A number of advocacy organizations questioning the ethics of architecture practice in the United States have received a flurry of attention recently. The New York Times commented recently on the San Francisco–based Architects/Designers/Planners for Social Responsibility’s petition to revise the AIA’s stance on solitary confinement and torture. The New York–based Architecture Lobby made waves in 2014 with protests denouncing the continued prevalence of unpaid labor among architects. Before that, Harvard’s Women in Design provoked top figures in the field to take a stance on the failure of the industry’s awards to adequately acknowledge collaboration in 2013.
That last issue, centered around a petition to retroactively award the Pritzker Prize to Denise Scott-Brown, is just one example of an action by one of several recently formed groups in the U.S. principally devoted to addressing architecture’s gender gap. In this new climate of restlessness, Rosa Sheng, founder and figurehead of The Missing 32% Project, has emerged as a particularly salient voice calling for gender equity in architecture at a pivotal moment for the profession.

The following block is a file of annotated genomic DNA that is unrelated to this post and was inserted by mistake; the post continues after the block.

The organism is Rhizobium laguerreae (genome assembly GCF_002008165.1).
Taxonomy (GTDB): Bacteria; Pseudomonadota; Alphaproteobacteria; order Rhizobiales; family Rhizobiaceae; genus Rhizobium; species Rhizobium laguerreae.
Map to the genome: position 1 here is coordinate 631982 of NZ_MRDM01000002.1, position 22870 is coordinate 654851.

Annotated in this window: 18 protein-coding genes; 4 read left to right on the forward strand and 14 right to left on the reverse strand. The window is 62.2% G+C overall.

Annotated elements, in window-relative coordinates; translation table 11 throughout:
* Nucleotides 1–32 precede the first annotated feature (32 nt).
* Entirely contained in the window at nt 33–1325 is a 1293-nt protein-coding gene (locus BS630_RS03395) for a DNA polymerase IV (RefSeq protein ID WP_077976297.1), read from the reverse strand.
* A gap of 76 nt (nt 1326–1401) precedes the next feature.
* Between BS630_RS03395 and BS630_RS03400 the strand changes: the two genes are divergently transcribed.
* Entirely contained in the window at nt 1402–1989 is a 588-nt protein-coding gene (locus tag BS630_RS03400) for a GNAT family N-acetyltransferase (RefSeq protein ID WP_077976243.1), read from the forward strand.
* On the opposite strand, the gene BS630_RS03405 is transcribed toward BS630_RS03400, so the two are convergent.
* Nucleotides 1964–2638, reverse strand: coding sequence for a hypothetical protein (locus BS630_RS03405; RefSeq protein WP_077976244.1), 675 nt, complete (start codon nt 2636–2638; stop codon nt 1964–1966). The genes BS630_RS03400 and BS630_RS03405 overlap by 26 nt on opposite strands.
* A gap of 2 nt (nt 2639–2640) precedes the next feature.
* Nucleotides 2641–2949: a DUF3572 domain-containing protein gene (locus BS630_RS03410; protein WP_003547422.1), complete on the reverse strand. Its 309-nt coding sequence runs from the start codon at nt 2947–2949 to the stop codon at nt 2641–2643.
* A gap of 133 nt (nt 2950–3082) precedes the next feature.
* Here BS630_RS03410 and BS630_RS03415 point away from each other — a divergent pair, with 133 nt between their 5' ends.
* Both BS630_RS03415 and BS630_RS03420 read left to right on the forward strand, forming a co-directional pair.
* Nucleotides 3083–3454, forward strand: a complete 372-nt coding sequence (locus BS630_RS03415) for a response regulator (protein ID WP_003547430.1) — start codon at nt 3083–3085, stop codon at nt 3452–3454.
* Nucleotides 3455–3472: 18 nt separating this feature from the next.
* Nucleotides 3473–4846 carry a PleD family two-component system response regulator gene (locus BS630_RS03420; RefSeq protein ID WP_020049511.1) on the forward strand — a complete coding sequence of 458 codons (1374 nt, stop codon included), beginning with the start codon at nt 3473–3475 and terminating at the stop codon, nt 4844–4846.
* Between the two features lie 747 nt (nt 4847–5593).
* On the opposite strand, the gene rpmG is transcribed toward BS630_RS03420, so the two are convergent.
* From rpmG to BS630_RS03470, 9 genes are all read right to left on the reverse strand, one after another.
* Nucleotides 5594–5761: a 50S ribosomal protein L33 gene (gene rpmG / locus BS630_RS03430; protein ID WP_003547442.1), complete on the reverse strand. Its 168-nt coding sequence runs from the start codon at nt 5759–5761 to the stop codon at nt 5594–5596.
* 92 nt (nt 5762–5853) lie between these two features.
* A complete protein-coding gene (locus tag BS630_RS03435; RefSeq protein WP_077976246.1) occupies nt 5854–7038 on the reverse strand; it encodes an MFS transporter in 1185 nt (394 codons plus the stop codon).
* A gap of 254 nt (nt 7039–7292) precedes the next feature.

Founded as a committee of the San Francisco AIA in 2011, Sheng’s project has become exemplary in its reliance on data as a crucial tactic in the fight for equality. The name of the project is already a reminder of the estimated attrition rate of women architects from the workforce after relative gender parity in school. After rolling out studies and workshops locally within the Bay Area, The Missing 32% Project embarked on a campaign to “establish metrics and highlight best practices for achieving gender equity in architectural practice” through a nationwide survey of practicing architects, both male and female.
On Friday, February 27, 2015 at the AIA’s Center for Architecture in New York, Sheng will present the early results of The Missing 32% Project’s survey, and report lessons gleaned from a symposium she organized in the fall, aptly titled Equity by Design. Based on preliminary analysis, Sheng’s findings will highlight important distinctions in how male and female architects are hired and retained differently by employers, negotiate major life events, navigate career development, and perceive their own influence overall. Her talk will be followed by an open discussion, which will be a welcome opportunity to reflect on how efforts towards gender equity in architecture can be rolled out on a more unified national scale in 2015.